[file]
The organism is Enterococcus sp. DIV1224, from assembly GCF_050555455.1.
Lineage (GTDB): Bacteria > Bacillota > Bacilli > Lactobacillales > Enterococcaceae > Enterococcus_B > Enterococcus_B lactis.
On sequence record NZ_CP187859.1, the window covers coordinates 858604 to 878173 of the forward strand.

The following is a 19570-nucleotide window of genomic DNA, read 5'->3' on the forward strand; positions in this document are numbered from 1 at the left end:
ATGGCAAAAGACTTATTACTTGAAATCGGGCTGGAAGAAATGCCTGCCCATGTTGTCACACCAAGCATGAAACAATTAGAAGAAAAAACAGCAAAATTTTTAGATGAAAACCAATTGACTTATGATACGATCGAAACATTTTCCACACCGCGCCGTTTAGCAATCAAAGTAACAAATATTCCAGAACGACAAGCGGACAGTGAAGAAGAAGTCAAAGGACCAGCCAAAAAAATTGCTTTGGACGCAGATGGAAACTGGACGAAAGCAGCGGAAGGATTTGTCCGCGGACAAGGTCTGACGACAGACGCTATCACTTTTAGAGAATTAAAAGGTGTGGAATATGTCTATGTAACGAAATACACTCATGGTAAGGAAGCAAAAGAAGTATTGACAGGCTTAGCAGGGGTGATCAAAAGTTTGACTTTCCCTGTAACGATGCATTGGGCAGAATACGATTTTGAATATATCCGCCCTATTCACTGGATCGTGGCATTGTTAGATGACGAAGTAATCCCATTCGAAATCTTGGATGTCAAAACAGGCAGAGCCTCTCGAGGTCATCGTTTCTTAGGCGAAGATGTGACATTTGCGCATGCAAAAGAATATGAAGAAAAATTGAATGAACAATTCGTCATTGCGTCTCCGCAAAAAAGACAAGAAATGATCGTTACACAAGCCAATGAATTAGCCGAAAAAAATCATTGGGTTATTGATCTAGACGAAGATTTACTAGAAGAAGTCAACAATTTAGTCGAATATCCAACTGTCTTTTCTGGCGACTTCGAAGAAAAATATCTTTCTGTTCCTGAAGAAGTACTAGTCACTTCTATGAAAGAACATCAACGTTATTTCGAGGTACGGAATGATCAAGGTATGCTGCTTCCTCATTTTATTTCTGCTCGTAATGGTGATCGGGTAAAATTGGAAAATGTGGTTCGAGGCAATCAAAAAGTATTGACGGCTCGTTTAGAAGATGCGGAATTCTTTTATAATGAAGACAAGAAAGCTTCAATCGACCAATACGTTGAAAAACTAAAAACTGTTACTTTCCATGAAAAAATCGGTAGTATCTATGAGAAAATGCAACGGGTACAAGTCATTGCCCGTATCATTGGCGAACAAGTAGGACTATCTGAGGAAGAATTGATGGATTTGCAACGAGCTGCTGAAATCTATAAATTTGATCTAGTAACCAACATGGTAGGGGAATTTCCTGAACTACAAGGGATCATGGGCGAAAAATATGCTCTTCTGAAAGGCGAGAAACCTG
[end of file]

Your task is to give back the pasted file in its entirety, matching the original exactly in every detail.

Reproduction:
The organism is Enterococcus sp. DIV1224, from assembly GCF_050555455.1.
Lineage (GTDB): Bacteria > Bacillota > Bacilli > Lactobacillales > Enterococcaceae > Enterococcus_B > Enterococcus_B lactis.
On sequence record NZ_CP187859.1, the window covers coordinates 858604 to 878173 of the forward strand.

The following is a 19570-nucleotide window of genomic DNA, read 5'->3' on the forward strand; positions in this document are numbered from 1 at the left end:
ATGGCAAAAGACTTATTACTTGAAATCGGGCTGGAAGAAATGCCTGCCCATGTTGTCACACCAAGCATGAAACAATTAGAAGAAAAAACAGCAAAATTTTTAGATGAAAACCAATTGACTTATGATACGATCGAAACATTTTCCACACCGCGCCGTTTAGCAATCAAAGTAACAAATATTCCAGAACGACAAGCGGACAGTGAAGAAGAAGTCAAAGGACCAGCCAAAAAAATTGCTTTGGACGCAGATGGAAACTGGACGAAAGCAGCGGAAGGATTTGTCCGCGGACAAGGTCTGACGACAGACGCTATCACTTTTAGAGAATTAAAAGGTGTGGAATATGTCTATGTAACGAAATACACTCATGGTAAGGAAGCAAAAGAAGTATTGACAGGCTTAGCAGGGGTGATCAAAAGTTTGACTTTCCCTGTAACGATGCATTGGGCAGAATACGATTTTGAATATATCCGCCCTATTCACTGGATCGTGGCATTGTTAGATGACGAAGTAATCCCATTCGAAATCTTGGATGTCAAAACAGGCAGAGCCTCTCGAGGTCATCGTTTCTTAGGCGAAGATGTGACATTTGCGCATGCAAAAGAATATGAAGAAAAATTGAATGAACAATTCGTCATTGCGTCTCCGCAAAAAAGACAAGAAATGATCGTTACACAAGCCAATGAATTAGCCGAAAAAAATCATTGGGTTATTGATCTAGACGAAGATTTACTAGAAGAAGTCAACAATTTAGTCGAATATCCAACTGTCTTTTCTGGCGACTTCGAAGAAAAATATCTTTCTGTTCCTGAAGAAGTACTAGTCACTTCTATGAAAGAACATCAACGTTATTTCGAGGTACGGAATGATCAAGGTATGCTGCTTCCTCATTTTATTTCTGCTCGTAATGGTGATCGGGTAAAATTGGAAAATGTGGTTCGAGGCAATCAAAAAGTATTGACGGCTCGTTTAGAAGATGCGGAATTCTTTTATAATGAAGACAAGAAAGCTTCAATCGACCAATACGTTGAAAAACTAAAAACTGTTACTTTCCATGAAAAAATCGGTAGTATCTATGAGAAAATGCAACGGGTACAAGTCATTGCCCGTATCATTGGCGAACAAGTAGGACTATCTGAGGAAGAATTGATGGATTTGCAACGAGCTGCTGAAATCTATAAATTTGATCTAGTAACCAACATGGTAGGGGAATTTCCTGAACTACAAGGGATCATGGGCGAAAAATATGCTCTTCTGAAAGGCGAGAAACCTG